How to care for your teeth from 30-50 years old
Most people of this age were lucky enough to benefit from fluoride toothpaste which was introduced in the 1970s. This means they will have experienced less decay and fewer fillings than their parents’ generation.
However, there are dietary traps that many of us fall into. Fizzy drinks, chocolate, fruit juices, energy bars and energy drinks all negated the benefits of fluoride.
Consequently, the UK suffers from an epidemic of preventable decay.
Avoiding high frequency sugar intake, using fluoride toothpaste and mouth rinse are the keys to prevention. This goes hand-in hand with excellent tooth cleaning.
Bleeding and receding gums
For most people their gums are quite resilient under the age of thirty, but beyond this the ravages of smoking and imperfect cleaning start to show. Bleeding or receding gums are a sign that your gums are unhealthy.
Gum disease is usually painless but your gums and the bone around your teeth can deteriorate badly without you being aware. Gum disease is the most common reason people lose teeth.
Seeing a dentist or hygienist regularly is the best way to prevent this.
The pressures of life, such as climbing the career ladder and bringing up a young family can cause stress in these decades. Many will start to experience teeth-grinding (Bruxism) for the first time which causes:
- Wearing down of the teeth over time
- Tooth sensitivity
- Facial pain
A mouthguard worn at night can provide relief but it’s also important to tackle the root of the stress. Exercise and relaxation techniques can help.
Around this age, the enamel can become thinner, making your teeth appear more yellow. Stain from tea, coffee or tobacco can compound the problems.
Here’s what you can do to reduce staining:
- Try to avoid food/drinks that stain (tea, coffee, red wine) and acidic food/drinks that erode the enamel (fizzy drinks etc)
- Quit smoking (ask us for help)
- See a hygienist or dentist to remove accumulated stain
- Consider in-chair or home whitening treatment from your dentist
- If possible, have a dental check prior to conception to spot any potential problems as some dental treatment is not safe to undergo during pregnancy
- Hormonal changes can cause puffy, bleeding gums
- Be extra vigilant about your teeth cleaning
- Seeing a hygienist can help prevent permanent damage to the gums and bone around teeth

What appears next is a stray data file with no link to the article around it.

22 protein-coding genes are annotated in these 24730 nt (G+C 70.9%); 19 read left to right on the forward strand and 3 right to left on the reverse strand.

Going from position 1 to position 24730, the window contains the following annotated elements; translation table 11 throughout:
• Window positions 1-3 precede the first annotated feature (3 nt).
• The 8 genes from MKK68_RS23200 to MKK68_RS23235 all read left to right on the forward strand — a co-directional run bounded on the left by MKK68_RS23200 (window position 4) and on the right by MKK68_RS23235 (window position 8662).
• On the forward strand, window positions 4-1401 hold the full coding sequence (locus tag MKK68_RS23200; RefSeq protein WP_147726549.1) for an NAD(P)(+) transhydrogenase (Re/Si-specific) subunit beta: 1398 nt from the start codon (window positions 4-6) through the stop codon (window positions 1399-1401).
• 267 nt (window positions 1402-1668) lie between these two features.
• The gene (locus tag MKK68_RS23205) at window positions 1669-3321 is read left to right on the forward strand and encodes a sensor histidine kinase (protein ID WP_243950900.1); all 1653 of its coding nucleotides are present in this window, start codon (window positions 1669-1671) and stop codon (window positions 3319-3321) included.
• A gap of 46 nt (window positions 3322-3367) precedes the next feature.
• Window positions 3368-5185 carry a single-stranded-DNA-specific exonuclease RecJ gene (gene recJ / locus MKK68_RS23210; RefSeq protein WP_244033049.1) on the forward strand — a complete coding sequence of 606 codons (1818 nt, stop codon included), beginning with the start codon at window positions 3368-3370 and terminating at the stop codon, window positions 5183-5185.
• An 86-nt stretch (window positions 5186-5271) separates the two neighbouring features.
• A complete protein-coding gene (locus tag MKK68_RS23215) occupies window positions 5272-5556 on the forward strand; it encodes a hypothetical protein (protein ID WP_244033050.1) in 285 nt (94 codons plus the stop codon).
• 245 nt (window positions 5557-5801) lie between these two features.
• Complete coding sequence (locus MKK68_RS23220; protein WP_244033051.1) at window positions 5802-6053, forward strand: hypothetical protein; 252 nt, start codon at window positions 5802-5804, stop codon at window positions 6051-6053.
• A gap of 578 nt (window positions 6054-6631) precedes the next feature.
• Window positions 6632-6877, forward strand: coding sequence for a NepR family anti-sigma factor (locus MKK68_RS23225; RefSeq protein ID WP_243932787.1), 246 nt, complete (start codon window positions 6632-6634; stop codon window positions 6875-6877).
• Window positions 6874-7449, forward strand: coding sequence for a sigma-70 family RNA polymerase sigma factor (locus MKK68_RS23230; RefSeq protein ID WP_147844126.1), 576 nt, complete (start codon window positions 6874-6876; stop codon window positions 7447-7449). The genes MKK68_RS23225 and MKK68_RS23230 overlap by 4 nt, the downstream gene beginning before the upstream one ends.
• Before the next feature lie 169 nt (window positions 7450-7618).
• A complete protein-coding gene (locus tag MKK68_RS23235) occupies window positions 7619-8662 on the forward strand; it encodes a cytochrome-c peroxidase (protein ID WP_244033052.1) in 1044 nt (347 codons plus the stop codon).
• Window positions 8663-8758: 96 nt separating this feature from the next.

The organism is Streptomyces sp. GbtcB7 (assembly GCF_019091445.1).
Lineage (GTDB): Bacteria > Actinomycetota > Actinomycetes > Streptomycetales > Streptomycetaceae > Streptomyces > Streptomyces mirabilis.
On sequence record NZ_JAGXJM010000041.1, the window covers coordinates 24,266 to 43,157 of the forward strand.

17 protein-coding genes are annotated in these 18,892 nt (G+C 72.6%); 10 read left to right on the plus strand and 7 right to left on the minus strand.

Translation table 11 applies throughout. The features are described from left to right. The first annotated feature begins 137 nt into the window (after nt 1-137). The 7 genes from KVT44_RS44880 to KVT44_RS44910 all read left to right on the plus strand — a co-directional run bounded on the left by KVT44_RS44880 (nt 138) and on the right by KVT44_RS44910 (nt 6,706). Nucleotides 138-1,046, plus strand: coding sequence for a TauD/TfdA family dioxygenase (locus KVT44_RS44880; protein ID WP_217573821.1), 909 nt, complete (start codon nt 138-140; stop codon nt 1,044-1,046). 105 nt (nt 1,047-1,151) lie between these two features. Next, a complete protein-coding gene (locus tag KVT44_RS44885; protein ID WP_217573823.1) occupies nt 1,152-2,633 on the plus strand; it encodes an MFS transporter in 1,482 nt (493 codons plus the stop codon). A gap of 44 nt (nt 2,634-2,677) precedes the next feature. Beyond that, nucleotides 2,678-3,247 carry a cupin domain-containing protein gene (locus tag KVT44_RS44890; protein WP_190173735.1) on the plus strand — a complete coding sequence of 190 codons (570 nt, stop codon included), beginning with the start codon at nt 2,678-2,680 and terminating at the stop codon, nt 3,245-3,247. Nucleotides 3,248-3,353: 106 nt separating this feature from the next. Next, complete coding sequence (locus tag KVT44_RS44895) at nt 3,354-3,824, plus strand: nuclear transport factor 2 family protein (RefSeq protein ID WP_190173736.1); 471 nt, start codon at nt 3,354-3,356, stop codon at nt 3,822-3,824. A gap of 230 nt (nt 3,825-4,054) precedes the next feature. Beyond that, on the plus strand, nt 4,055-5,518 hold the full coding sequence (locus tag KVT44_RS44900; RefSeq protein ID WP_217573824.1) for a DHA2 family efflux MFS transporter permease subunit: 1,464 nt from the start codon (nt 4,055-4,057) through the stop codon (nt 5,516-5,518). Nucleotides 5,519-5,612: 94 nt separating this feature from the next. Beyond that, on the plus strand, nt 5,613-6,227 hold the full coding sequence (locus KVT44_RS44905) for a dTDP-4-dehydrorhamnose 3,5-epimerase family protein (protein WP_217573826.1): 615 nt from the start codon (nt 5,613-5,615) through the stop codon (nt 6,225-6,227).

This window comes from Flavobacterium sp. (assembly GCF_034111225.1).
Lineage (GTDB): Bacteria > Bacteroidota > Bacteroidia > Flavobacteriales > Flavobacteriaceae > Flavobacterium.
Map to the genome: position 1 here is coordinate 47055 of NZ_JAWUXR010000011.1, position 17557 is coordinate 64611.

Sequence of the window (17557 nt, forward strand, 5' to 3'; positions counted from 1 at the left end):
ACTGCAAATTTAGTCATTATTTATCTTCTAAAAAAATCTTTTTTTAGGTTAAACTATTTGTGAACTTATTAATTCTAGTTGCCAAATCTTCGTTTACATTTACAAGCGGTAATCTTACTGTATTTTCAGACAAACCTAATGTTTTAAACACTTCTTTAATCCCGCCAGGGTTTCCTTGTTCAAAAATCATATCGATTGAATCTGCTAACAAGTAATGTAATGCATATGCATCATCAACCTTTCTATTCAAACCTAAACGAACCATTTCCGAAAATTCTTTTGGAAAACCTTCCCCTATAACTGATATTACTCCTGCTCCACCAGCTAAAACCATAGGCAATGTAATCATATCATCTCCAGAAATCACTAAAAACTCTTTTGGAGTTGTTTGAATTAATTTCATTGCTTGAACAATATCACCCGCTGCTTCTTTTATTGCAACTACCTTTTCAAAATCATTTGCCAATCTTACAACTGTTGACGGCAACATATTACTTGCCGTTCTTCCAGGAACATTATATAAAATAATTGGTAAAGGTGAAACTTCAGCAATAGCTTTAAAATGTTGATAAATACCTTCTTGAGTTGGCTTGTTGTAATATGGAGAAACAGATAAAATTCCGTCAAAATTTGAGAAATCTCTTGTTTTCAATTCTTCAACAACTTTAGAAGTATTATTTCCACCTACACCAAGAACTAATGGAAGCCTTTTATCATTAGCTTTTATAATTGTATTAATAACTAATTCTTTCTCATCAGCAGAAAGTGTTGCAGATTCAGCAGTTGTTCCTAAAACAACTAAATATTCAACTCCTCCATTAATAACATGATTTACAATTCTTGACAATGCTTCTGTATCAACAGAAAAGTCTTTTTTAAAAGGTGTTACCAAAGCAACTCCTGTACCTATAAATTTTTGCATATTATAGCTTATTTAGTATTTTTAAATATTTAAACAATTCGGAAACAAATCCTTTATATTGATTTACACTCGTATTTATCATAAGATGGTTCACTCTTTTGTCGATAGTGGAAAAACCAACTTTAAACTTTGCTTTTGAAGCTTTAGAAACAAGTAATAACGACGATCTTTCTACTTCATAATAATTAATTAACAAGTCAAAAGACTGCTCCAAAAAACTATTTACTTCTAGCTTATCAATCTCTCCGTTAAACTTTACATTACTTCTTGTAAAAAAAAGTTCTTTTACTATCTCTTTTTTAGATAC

- Any problems usually resolve after birth.
Old dental work
- By this age, much existing dental work is old and wearing away – old fillings, crowns that no longer match other teeth, amalgam/silver fillings in back teeth
- Other issues such as uneven teeth, receding gums and worn-down teeth could also now start affecting the appearance of the mouth
- Fillings from childhood/younger years might start to wear out
- Gaps/cracks and old fillings can allow bacteria in which may eventually cause decay. Left unchecked, this can lead to a need for root-canal treatment or loss of the teeth.
- It’s a good idea to ask your dentist to check old fillings before they start causing issues
A common misconception is that most people don’t need dentures until they’re around retirement age, but dentures can be required at a younger age. Although implants are an alternative, they don’t suit everybody.
- Partial dentures replace individual teeth
- Complete dentures replace all the upper or lower teeth (or both)
- Partial or full dentures may be needed if you have lost teeth due to decay or gum disease, in which case the jaw might not be healthy enough for implants
- Dentures can help with eating and speech problems and can improve the appearance of your smile and therefore, confidence
- When you have dentures, they hold bacteria against your remaining teeth and gums. To avoid further problems, you need to clean even better than before
- Dentures should also be brushed and soaked in a denture cleaning solution daily
Contact us for a check to find out how healthy your teeth are and further treatment or care to improve or maintain them.Contact us